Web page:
Introduction

This sentence is going to give you a headache.

No, not “headache.” More of a head burn. Throbbing. Pounding. Pulsing. Hammering. Something that’s tempting to describe as pain, but actually slows down your brain’s ability to process stuff.

Let’s cut to the chase: your brain just swelled up, puffing and expanding, until it slammed up against the inside of your skull. Somehow your brain got a virus, and haplessly attacked itself in a doomed attempt of self-defense. You got to the emergency room where your veins were pumped full of acyclovier – a drug not unlike heroin – an intense, cooling chemical that reduced the swelling.

You might not know exactly how you got sick. You might not ever know. You might get sick again.

Just getting through the words on this page – something that used to be so easy – piecing the words together so they make sense, is now such a struggle that you don’t see how you can ever go back to the way you were. In fact, the act of reading is perhaps the hardest thing you can now attempt – the perfect storm of challenges for your new brain. To read is to block out all the noises in the room and concentrate on one thing, one voice. You must be able to keep the characters, plot twists, and setting in your short term memory, as the story builds upon itself.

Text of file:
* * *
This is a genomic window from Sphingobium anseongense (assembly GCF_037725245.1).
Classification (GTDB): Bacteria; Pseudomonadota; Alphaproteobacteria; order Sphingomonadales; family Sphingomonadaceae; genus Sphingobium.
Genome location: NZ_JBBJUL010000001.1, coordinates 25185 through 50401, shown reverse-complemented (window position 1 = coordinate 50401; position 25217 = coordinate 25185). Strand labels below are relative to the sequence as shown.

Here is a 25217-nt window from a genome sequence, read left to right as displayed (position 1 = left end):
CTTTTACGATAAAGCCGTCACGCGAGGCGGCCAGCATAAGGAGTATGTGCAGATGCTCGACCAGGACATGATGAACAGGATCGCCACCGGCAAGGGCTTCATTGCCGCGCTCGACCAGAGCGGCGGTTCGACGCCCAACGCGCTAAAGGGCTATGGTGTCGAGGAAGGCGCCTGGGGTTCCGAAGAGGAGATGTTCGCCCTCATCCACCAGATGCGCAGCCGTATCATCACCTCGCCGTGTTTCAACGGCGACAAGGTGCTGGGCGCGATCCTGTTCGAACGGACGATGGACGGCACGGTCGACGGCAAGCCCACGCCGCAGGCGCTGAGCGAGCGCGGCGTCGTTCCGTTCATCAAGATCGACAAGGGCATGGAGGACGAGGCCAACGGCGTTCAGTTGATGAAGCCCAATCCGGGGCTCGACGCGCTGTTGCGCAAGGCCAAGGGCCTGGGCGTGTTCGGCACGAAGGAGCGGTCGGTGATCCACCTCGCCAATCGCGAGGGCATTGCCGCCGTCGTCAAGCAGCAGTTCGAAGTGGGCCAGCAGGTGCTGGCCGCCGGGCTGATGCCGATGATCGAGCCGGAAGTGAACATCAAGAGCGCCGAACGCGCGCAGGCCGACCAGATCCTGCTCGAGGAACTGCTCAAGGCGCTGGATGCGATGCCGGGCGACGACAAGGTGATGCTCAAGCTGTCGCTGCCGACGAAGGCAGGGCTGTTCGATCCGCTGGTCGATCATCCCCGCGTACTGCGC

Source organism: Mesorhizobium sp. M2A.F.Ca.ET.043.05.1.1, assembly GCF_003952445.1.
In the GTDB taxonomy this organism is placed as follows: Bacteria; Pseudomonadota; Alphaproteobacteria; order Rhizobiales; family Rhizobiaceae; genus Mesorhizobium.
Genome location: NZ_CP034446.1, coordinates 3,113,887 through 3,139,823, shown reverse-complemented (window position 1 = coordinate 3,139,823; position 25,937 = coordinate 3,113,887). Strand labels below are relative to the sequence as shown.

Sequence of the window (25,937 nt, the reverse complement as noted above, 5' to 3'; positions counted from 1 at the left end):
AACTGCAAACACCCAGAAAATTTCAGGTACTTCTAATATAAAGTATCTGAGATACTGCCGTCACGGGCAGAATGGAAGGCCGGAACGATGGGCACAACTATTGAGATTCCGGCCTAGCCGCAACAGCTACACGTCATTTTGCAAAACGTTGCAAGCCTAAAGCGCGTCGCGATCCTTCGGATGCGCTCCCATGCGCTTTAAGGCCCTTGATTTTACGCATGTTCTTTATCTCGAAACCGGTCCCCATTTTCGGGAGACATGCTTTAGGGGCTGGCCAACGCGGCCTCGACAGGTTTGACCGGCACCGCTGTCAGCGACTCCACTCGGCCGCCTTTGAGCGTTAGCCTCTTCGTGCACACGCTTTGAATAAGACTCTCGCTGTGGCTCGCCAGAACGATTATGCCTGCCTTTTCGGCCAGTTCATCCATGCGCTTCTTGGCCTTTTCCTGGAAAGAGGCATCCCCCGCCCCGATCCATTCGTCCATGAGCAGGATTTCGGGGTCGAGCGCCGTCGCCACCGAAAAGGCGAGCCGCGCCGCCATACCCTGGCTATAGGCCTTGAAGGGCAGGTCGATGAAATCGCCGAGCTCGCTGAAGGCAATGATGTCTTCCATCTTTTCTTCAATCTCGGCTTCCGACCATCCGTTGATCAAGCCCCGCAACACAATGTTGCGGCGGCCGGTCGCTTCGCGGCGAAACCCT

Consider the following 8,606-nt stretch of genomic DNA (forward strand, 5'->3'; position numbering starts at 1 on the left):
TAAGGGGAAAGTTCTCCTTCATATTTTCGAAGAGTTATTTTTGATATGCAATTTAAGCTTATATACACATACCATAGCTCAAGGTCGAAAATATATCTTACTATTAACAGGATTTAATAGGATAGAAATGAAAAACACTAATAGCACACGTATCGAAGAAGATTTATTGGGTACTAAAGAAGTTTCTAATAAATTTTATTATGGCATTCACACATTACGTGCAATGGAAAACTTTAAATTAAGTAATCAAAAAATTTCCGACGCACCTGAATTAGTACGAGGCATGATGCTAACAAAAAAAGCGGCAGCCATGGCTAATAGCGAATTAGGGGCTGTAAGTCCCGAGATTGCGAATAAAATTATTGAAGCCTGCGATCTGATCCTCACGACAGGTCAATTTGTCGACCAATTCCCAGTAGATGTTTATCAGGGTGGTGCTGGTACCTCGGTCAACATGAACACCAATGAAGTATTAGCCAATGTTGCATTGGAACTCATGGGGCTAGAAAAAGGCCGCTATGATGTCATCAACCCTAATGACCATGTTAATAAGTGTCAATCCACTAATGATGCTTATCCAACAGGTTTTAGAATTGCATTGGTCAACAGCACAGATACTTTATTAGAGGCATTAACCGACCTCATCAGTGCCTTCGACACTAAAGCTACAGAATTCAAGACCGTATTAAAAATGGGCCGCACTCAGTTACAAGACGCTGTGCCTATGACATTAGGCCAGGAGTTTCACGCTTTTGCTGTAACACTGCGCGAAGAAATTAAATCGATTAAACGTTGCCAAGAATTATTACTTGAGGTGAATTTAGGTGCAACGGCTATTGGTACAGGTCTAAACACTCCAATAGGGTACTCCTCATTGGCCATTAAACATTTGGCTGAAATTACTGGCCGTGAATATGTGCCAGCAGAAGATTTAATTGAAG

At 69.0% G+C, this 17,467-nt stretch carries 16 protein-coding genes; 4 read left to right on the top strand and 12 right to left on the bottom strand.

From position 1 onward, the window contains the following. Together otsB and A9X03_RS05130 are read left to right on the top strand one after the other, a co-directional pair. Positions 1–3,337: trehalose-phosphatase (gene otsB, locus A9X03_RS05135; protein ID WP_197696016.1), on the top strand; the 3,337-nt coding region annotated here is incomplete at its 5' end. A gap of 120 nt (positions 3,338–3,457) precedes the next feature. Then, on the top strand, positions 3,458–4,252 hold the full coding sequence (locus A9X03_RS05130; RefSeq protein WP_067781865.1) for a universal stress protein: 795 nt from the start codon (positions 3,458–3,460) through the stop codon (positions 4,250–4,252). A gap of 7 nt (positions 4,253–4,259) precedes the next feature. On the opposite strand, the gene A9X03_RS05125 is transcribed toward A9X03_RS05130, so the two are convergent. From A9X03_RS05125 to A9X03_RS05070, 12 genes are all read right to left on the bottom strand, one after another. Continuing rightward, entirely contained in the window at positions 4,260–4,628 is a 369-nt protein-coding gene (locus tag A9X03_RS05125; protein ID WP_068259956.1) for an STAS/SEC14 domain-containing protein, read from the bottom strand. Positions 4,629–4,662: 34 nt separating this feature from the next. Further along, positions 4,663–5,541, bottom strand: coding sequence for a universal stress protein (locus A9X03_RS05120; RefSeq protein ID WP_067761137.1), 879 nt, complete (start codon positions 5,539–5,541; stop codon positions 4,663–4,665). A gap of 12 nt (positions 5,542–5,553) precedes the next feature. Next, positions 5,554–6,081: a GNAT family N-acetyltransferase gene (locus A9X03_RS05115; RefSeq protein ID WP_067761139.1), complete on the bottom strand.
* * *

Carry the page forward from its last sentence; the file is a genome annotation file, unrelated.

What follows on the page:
Not to mention the headache.

As hard as it may be to read these words, know that it is worth it. All the things you learned about reading in grade school, whether you remember that chapter in your life yet or not, are as true today as they will ever be. Words will connect you to other people who went through what you are going through, and you will feel less lonely and less afraid.

It is through reading and books that you will figure out who you now are.

This is not “normal” you. This is a “new” you. And while not necessarily an improvement, it is what we must now live with. You can perceiver. You will get better.

This book is for you.

 

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